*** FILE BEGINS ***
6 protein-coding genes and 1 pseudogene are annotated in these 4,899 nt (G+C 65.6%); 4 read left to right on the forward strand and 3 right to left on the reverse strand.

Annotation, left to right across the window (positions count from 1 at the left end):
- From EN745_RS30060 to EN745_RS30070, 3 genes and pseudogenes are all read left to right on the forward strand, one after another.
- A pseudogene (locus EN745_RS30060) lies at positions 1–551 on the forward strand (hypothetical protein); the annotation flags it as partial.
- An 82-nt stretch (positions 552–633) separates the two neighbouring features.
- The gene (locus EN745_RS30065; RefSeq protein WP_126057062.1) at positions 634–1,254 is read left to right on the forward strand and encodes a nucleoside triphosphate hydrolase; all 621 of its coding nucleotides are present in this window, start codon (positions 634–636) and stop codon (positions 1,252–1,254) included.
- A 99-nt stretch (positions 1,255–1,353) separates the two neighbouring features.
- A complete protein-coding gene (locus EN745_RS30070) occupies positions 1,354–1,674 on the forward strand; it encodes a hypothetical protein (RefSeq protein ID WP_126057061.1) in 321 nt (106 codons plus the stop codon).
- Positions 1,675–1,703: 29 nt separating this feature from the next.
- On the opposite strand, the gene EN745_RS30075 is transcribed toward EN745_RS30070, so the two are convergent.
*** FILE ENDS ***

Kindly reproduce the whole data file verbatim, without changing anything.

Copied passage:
6 protein-coding genes and 1 pseudogene are annotated in these 4,899 nt (G+C 65.6%); 4 read left to right on the forward strand and 3 right to left on the reverse strand.

Annotation, left to right across the window (positions count from 1 at the left end):
- From EN745_RS30060 to EN745_RS30070, 3 genes and pseudogenes are all read left to right on the forward strand, one after another.
- A pseudogene (locus EN745_RS30060) lies at positions 1–551 on the forward strand (hypothetical protein); the annotation flags it as partial.
- An 82-nt stretch (positions 552–633) separates the two neighbouring features.
- The gene (locus EN745_RS30065; RefSeq protein WP_126057062.1) at positions 634–1,254 is read left to right on the forward strand and encodes a nucleoside triphosphate hydrolase; all 621 of its coding nucleotides are present in this window, start codon (positions 634–636) and stop codon (positions 1,252–1,254) included.
- A 99-nt stretch (positions 1,255–1,353) separates the two neighbouring features.
- A complete protein-coding gene (locus EN745_RS30070) occupies positions 1,354–1,674 on the forward strand; it encodes a hypothetical protein (RefSeq protein ID WP_126057061.1) in 321 nt (106 codons plus the stop codon).
- Positions 1,675–1,703: 29 nt separating this feature from the next.
- On the opposite strand, the gene EN745_RS30075 is transcribed toward EN745_RS30070, so the two are convergent.